Where else can the Lib Dems look?…Given the loss of 300 council seats and a probable resounding no to AV, what will be telling in the coming days is how the Lib Dem rank and file respond to defeat. Paddy Ashdown has already launched an attack at David Cameron, and Clegg may well be hoping that this and other attacks distract party members from aiming their wrath at him.

Clearly, Clegg is going to have to secure some tangible wins for the Lib Dems in order to quell the growing frustration. With this in mind, he may seek to increase the fight for a greater say on health reforms. The Health and Social Care Bill should allow for greater private provider provision of health care, but the extent to which the Tories have wanted to pursue this has caused unease amongst many Lib Dems.

The current pause in the process of passing the Bill and now the increased chance of Lib Dems demanding changes means that private equity firms are going to be increasingly turned off due to the levels of uncertainty around private provision. If the Lib Dems decide to really dig their heels in, private equity firms could lose out on what previously looked like a sure investment.

Exchange-Traded Funds – the current big thing?…Earlier this week, we enjoyed a fantastic training session with David Yates from Finance Talking. One of things he focused on was the growth of ETFs in recent years. Financial News picked up on this point earlier this week as well, noting the recenty outflow of money from four of the five largest asset managers and into ETFs – the magazine claimed $41.4bn of new money was poured into ETFs in Q1 2011 according to Blackrock.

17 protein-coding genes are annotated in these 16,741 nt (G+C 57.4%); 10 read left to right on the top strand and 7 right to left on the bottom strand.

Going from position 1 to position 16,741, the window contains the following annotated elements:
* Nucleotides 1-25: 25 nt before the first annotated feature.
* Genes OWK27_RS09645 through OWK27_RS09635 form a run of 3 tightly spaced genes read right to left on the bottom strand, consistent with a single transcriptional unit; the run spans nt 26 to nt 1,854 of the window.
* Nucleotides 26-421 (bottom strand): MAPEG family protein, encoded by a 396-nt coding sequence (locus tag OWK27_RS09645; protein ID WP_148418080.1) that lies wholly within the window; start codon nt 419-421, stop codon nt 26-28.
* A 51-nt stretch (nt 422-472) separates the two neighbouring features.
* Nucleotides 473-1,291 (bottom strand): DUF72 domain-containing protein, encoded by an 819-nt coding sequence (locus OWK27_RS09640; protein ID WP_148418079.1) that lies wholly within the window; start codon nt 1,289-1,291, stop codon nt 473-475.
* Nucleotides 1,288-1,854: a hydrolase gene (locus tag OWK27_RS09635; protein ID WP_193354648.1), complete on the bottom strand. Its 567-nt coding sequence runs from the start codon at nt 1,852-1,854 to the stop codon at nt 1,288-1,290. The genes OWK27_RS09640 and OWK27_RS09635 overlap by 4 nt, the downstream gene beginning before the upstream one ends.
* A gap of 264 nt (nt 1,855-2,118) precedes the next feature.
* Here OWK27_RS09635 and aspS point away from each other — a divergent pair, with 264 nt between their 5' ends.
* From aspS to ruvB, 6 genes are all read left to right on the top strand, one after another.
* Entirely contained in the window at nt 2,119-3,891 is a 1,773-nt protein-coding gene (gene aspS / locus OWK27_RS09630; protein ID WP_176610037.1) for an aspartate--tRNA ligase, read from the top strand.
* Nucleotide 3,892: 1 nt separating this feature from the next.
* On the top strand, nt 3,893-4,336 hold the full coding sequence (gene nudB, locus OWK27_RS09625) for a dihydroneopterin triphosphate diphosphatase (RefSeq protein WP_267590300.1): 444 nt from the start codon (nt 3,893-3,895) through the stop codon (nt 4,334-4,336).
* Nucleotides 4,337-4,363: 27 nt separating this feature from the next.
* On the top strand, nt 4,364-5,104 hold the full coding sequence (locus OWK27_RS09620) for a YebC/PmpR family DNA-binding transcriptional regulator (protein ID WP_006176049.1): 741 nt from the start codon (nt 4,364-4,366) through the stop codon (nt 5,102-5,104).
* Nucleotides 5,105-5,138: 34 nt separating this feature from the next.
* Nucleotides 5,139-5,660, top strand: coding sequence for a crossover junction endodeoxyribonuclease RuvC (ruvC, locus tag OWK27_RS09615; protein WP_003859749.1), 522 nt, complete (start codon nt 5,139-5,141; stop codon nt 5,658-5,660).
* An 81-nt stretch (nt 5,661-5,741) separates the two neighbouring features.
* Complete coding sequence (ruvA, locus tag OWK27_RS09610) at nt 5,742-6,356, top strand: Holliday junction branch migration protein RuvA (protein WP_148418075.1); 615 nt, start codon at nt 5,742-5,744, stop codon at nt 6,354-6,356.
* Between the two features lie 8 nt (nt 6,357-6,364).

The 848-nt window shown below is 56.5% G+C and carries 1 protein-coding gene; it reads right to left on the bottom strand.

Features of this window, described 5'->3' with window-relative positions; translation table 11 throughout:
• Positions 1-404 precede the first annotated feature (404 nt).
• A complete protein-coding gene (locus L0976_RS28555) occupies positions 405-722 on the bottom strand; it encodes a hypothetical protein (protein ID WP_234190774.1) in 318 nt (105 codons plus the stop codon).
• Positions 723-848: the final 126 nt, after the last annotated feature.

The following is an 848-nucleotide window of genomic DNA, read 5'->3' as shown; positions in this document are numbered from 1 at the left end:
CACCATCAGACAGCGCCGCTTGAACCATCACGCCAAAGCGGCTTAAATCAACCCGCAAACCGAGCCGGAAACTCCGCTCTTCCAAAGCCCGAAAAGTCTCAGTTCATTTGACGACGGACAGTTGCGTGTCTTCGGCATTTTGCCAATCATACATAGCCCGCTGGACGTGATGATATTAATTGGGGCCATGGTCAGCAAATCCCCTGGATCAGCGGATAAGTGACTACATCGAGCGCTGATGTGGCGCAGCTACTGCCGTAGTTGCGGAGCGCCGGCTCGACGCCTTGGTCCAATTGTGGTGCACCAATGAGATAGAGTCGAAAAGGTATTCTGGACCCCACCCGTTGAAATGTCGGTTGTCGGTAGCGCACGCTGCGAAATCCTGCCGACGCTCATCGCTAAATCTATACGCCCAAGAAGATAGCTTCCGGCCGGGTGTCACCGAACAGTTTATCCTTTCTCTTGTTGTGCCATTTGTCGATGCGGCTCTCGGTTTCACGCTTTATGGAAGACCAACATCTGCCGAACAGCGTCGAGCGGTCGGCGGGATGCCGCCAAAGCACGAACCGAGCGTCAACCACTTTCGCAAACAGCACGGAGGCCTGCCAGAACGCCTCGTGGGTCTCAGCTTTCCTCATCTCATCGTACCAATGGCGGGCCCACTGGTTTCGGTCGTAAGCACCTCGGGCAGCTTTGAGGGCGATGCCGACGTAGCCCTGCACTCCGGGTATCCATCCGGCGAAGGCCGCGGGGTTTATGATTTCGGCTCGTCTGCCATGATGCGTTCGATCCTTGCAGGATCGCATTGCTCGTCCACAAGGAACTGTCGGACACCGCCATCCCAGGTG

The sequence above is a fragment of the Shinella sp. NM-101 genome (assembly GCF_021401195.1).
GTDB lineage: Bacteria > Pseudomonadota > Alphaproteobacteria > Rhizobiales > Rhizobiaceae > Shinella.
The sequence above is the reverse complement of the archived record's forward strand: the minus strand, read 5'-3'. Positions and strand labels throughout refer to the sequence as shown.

Not everyone seems convinced though. In today’s FT, Gillian Tett examined the boom in this market, and argued that concerns are building amongst regulators about it. While not as inherently dangerous as the pre-2007 fad for ‘CDOs’, she did note that there are some striking parallels here. Clearly, others are still a big fan of them though, as FT Alchemy notes today.

This week's Big Bite was all about the future

Learning about the future…The exciting guest for this week’s FPS Big Bite was Patrick Harris from The Futures Company. He gave us some great insights into the world of futures and left us with an interesting and thought provoking debate.  As Patrick pointed out ‘the future is all around us, it’s just not evenly distributed’. We hope that gets you all thinking as much as it did our team!

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FPS’ Friday Fiver Fri, 08 Apr 2011 14:49:27 +0000 David Chambers Hello All and welcome to a very sunny Friday afternoon. Before you all rush out of the door to enjoy a much earned drink, here’s our recap of five of the top financial and political stories of the week. Thanks to Jonathan, Ed, Daisy and Ross for their contributions this week.

National destiny…Two weeks ago, Portugal’s outgoing prime minister ruled out the possibility of asking the European Union for financial assistance. On Wednesday, under mounting pressure, a bailout of €80 billion was however requested. What is telling about the run of events is that to a large extent it is not governments that have the ultimate say over their financial destiny but international debt markets, a feeling reflected by Portuguese media, with the newspaper Jornal de Noticias declaring “Yesterday our country succumbed not only to the pressure of the hated markets but to itself”.

Europe's tangled web - a snapshot by the NY Times

For an indication of just how grim things are, note that the sale of short term Portuguese debt issued on April first required a yield of almost six per cent compared to just over four per cent a month earlier. Also on the continent this week, the ECB increased interest rates by 0.25% to 1.25%. Fiscal tightening has begun and the Bank of England will need to consider whether the UK needs to take similar measures in the coming months.